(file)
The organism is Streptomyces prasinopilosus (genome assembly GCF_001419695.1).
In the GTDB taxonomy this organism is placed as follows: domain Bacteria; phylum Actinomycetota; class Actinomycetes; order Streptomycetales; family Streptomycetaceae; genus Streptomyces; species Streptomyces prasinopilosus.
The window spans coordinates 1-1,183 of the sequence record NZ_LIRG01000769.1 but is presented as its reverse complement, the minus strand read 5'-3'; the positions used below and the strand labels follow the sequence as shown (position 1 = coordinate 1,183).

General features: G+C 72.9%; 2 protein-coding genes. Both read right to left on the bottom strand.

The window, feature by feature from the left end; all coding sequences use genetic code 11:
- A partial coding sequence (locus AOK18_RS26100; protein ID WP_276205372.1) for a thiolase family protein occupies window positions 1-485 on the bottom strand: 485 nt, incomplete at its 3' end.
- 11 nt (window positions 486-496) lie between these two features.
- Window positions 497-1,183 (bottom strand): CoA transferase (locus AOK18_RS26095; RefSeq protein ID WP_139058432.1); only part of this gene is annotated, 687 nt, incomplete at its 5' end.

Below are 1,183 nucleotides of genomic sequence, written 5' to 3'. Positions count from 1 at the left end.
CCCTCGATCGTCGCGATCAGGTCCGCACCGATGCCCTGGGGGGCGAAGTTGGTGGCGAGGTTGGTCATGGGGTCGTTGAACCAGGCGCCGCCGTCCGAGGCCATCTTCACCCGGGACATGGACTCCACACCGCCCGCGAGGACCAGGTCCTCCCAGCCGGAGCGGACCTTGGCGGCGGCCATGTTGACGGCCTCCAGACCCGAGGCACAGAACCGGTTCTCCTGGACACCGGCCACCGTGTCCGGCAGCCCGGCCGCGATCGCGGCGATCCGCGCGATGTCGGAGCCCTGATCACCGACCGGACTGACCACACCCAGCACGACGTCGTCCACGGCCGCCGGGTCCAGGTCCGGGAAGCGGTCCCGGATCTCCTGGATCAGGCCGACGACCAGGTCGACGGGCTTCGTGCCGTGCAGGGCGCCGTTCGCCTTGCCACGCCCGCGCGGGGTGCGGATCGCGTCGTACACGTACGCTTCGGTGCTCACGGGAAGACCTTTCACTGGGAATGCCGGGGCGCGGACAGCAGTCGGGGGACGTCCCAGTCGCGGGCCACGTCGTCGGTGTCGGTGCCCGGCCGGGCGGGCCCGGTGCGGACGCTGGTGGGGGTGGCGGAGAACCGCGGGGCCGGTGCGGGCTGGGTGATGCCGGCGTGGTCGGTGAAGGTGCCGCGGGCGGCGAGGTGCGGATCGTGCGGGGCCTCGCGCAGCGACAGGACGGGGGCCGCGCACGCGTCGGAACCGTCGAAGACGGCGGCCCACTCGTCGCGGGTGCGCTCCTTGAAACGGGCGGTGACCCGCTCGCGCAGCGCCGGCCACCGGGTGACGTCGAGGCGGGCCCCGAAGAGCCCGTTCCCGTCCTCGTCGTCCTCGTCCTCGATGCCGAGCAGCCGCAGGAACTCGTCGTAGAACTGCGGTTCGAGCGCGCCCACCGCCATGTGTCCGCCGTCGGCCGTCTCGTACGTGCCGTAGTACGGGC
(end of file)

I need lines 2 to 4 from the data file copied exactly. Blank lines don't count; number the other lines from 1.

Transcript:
In the GTDB taxonomy this organism is placed as follows: domain Bacteria; phylum Actinomycetota; class Actinomycetes; order Streptomycetales; family Streptomycetaceae; genus Streptomyces; species Streptomyces prasinopilosus.
The window spans coordinates 1-1,183 of the sequence record NZ_LIRG01000769.1 but is presented as its reverse complement, the minus strand read 5'-3'; the positions used below and the strand labels follow the sequence as shown (position 1 = coordinate 1,183).

General features: G+C 72.9%; 2 protein-coding genes. Both read right to left on the bottom strand.